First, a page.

Alternatives for infants born HIV- infected mothers in infant feeding practices and potential breastmilk Homa-Bay District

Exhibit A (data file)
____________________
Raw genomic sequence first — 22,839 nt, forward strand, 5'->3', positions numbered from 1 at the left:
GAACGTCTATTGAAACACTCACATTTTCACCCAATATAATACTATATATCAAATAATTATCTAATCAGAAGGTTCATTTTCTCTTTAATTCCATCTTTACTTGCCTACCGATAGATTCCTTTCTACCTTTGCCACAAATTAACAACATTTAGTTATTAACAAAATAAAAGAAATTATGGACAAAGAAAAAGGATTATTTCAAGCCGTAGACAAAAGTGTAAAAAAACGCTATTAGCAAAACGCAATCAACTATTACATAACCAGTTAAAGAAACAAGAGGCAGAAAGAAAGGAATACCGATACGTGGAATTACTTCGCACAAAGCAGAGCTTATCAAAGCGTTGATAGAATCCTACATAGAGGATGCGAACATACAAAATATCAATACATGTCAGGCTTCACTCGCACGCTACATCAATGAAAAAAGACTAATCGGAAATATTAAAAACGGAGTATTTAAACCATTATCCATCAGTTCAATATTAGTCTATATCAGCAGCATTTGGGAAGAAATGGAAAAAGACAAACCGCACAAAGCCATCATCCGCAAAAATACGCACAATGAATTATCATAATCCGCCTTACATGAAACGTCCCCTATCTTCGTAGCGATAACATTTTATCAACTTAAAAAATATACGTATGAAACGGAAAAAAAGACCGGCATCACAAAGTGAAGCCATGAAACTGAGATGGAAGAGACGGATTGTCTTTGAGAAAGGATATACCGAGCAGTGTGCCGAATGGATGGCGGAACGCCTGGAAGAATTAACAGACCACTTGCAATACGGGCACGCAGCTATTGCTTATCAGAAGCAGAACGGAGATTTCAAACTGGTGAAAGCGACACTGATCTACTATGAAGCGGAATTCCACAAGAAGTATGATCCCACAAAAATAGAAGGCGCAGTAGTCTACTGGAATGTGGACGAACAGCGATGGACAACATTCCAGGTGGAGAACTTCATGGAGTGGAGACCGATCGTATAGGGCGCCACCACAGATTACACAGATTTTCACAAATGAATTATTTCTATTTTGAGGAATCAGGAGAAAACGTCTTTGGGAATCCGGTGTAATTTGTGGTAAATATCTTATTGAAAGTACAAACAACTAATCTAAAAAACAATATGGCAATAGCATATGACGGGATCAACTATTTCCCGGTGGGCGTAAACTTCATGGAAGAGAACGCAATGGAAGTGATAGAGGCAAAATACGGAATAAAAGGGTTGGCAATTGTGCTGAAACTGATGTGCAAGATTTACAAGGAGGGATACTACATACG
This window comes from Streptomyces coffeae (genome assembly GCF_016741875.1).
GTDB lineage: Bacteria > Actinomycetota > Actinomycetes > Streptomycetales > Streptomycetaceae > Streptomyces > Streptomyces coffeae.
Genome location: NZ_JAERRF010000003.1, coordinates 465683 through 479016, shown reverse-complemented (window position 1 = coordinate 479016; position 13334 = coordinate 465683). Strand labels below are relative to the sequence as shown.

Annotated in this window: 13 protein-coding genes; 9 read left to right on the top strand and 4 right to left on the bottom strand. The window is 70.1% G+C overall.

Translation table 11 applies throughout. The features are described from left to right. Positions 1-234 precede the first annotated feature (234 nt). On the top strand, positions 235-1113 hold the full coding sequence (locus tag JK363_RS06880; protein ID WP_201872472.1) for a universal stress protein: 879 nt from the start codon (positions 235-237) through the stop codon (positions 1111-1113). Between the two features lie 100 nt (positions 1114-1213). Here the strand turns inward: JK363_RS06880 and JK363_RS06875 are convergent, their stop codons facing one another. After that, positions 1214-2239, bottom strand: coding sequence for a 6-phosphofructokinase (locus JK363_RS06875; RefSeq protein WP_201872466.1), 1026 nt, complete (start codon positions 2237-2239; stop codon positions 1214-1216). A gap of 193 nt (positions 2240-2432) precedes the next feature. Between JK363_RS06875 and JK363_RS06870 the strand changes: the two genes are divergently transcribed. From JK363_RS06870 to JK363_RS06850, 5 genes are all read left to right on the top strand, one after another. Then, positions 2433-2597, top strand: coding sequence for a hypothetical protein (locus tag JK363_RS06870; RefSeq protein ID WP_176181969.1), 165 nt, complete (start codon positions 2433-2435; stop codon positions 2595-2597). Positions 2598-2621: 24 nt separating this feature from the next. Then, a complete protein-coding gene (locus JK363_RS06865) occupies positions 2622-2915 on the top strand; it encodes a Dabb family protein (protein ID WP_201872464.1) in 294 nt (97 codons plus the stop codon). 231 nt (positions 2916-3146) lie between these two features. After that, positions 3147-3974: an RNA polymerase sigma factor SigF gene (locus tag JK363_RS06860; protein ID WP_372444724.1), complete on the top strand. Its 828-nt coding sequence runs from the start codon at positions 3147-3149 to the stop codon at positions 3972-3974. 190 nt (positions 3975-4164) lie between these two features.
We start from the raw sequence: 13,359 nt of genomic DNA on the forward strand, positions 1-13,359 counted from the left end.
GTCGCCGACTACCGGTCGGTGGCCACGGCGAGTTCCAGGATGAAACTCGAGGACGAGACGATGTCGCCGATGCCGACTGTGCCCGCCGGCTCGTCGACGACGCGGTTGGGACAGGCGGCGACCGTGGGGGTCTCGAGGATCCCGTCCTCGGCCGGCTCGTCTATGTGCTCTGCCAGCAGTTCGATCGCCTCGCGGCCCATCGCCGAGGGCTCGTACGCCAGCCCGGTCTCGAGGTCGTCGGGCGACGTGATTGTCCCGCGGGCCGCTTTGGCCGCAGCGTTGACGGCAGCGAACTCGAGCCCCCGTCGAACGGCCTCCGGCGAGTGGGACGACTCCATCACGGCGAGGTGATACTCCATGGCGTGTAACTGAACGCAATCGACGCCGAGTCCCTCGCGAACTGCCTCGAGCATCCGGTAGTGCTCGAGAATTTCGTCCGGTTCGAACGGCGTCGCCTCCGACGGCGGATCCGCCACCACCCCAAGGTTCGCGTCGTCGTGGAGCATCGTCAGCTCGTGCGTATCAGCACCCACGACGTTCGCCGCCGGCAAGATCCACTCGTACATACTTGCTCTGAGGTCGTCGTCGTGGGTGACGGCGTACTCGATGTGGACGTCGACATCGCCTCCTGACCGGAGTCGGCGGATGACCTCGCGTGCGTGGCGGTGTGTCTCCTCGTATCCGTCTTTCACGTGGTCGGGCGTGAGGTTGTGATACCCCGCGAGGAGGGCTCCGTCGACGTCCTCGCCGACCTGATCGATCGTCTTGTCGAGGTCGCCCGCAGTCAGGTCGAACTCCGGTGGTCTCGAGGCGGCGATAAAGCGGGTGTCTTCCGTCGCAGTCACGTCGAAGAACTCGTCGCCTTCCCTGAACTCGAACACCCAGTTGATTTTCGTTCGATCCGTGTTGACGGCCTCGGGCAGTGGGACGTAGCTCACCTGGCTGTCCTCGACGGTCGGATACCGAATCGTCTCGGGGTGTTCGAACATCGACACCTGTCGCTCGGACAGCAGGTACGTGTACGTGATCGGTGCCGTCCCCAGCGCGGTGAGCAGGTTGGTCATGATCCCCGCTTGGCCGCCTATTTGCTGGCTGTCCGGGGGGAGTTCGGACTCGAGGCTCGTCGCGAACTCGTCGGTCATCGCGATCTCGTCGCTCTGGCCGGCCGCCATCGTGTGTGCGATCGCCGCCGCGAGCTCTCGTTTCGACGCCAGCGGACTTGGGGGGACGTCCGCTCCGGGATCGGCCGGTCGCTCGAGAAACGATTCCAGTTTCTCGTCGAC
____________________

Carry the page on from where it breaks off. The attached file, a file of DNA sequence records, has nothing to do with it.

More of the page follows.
Huge amount of work has been done on HIV/AIDS including on MTCT, but there still remains a dearth of information in areas related to appropriate feeding for infants of mothers infected with HIV. Some suggested infant feeding methods in theory have lots of merit but not much has been done to determine their practical feasibility especially in African rural settings. This study was therefore designed to assess the infant feeding practices and viable breastmilk alternatives for infants born to HIV positive mothers and the sociocultural, health, technological and economic conditions surrounding the choice of such practices in a rural community in South Western Kenya. The study carried out in Nyarongi and Riana Divisions in Homa-Bay district during the period of September - December 2000 had three objectives namely: to determine, 1) maternal knowledge on MTCT of HIV in the community, 2) the prevailing infant feeding practices in the community and among the HIV positive mothers; and 3) the factors affecting mothers' decision on the various feeding alternatives. The study involved the administration of semi-structured questionnaires to one hundred and twelve mothers with infants in addition to Focus Group Discussions, key informant interviews, case studies and observations among a sample of eleven sero-positive mothers. The maternal knowledge on MTCT of HIV was very low in the study area, standing at about 8.9%. The MTCT knowledge was found to influence the alternative feeding choice as mentioned by the non-tested mothers (p=0.001, OR=1.41; 95%CI, 1.04- 3.86). Those with high MTCT knowledge tended to be more receptive and considered feeding alternatives other than cowmilk like expressed breastmilk, formula (p=0.036; OR=2.44; 95%CI, 1.66- 6.04) and milk from milk bank (p=0.015; OR=1.34; 95%CI, 1.13- 5.50) than their counterparts with low MTCT knowledge. The predominant feeding practice traditionally and presently was mixed feeding with virtually none of the babies below 4 months of age exclusively breastfed. The practice of giving prelacteals (mainly plain water and/or herbal drinks) is common. Complementary foods, mainly cowmilk and/or uji are introduced early at a median age of 2-3 months because of perceived insufficient breastmilk or the mother being away from the baby. Breastfeeding is, however, a universal practice with 98.2% having breastfed their babies. Most mothers introduce breastmilk in the first 24 hours of delivery, breastfeed on demand and continue breastfeeding to the second year with median breastfeeding duration of 23 months. The choice of feeding alternative is influenced by a number of factors among them, cultural attitudes, information/instruction received from the health facility, ability to afford the feed and knowledge on MTCT. Wet-nursing is practicable in the community especially by the more elderly women, but has cultural constraints. Infant formula is acceptable among the HIV positive mothers, but is too expensive for them to afford and cowmilk is the most common, acceptable and accessible, even though there is poor knowledge on its modification/dilution. Other suggested feeding alternatives like goatmilk, expressed and heat-treated breastmilk, breastmilk from milk bank and dry powder milk are generally unacceptable in this community. The study recommends that Health/Nutrition education targeted at the sero-positive mothers, but also for the general population; improved community-based medical and family planning services; improved supply of cowmilk in the community; digging of boreholes and latrines for better sanitation among other interventions can help reduce MTCT rate in this area.